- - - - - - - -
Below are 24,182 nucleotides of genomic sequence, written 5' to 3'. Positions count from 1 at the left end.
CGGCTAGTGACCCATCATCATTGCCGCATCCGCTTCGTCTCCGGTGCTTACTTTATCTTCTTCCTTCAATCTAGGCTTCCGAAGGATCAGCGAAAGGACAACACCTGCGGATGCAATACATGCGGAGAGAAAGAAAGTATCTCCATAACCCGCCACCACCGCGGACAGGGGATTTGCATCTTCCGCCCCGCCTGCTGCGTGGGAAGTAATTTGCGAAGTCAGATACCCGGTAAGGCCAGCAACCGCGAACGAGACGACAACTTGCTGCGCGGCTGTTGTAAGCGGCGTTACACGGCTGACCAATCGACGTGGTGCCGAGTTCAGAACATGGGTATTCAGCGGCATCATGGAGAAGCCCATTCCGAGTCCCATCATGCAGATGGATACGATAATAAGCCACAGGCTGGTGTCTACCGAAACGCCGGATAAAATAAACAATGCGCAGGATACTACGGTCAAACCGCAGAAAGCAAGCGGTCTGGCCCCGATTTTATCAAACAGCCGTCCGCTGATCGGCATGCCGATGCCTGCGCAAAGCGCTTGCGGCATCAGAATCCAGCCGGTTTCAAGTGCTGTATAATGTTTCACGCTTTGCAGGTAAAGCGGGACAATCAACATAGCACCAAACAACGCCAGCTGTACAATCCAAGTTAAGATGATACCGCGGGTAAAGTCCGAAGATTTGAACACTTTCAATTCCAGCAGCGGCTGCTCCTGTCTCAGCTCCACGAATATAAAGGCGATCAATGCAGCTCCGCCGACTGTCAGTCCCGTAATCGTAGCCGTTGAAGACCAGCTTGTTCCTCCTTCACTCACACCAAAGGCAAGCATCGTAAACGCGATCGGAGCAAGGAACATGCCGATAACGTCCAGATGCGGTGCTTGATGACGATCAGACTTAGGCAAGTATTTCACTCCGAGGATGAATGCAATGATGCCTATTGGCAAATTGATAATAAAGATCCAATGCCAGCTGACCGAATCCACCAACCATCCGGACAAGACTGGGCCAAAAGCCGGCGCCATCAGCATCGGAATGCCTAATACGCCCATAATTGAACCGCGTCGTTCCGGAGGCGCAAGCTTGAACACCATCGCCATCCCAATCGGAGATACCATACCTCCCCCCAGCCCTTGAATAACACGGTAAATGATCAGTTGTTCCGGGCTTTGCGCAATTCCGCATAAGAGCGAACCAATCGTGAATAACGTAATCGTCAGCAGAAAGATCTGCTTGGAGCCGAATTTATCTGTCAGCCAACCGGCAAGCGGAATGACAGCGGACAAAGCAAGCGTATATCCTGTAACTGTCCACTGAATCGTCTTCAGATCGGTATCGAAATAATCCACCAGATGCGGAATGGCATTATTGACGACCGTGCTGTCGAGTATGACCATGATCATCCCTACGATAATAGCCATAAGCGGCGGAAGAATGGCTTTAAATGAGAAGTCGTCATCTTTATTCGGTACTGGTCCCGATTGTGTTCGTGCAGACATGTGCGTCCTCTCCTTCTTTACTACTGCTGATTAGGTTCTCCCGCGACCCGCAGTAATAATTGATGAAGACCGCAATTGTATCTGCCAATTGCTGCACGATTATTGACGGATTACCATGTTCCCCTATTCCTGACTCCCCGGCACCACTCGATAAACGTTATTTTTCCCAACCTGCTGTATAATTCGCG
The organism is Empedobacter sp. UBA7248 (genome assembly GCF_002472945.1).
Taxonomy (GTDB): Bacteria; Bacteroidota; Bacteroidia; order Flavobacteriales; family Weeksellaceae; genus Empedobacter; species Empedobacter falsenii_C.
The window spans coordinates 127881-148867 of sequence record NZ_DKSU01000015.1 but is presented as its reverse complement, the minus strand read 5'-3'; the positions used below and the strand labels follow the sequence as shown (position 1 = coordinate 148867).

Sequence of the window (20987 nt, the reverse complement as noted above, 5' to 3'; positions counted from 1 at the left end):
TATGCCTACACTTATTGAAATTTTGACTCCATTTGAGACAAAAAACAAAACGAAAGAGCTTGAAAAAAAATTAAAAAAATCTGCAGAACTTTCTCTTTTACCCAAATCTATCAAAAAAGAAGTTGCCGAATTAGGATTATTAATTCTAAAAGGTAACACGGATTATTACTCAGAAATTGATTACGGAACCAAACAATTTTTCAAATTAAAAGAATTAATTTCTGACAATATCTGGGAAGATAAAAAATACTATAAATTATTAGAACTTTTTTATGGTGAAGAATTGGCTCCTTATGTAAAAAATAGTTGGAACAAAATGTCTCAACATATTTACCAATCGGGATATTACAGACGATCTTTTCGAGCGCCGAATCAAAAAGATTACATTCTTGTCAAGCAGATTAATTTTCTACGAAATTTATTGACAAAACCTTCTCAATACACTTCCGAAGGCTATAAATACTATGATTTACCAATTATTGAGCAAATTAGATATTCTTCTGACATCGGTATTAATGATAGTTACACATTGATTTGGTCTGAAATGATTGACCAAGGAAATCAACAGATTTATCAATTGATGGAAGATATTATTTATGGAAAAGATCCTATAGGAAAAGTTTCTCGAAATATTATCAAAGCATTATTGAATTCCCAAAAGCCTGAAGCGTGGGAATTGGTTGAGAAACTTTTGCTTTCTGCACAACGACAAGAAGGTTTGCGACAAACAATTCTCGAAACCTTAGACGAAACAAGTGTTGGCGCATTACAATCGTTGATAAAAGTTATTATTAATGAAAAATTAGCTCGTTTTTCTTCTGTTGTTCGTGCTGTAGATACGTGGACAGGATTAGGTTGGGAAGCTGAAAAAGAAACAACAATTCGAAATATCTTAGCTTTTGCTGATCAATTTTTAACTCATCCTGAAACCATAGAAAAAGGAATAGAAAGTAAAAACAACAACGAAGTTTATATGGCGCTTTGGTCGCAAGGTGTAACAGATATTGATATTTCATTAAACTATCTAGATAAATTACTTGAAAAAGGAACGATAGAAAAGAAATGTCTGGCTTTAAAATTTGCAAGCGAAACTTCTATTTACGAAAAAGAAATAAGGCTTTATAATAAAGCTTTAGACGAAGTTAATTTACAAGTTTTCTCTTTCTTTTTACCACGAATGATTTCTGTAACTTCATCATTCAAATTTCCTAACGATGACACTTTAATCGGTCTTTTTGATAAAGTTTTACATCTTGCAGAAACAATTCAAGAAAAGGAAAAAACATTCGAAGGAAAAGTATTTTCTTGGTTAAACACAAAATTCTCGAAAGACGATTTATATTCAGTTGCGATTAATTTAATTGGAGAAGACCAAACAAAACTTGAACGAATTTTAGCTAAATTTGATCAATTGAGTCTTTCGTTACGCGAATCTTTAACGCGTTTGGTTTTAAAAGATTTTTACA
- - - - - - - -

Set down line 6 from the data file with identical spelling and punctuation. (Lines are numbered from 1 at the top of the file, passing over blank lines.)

Sequence of the window (20987 nt, the reverse complement as noted above, 5' to 3'; positions counted from 1 at the left end):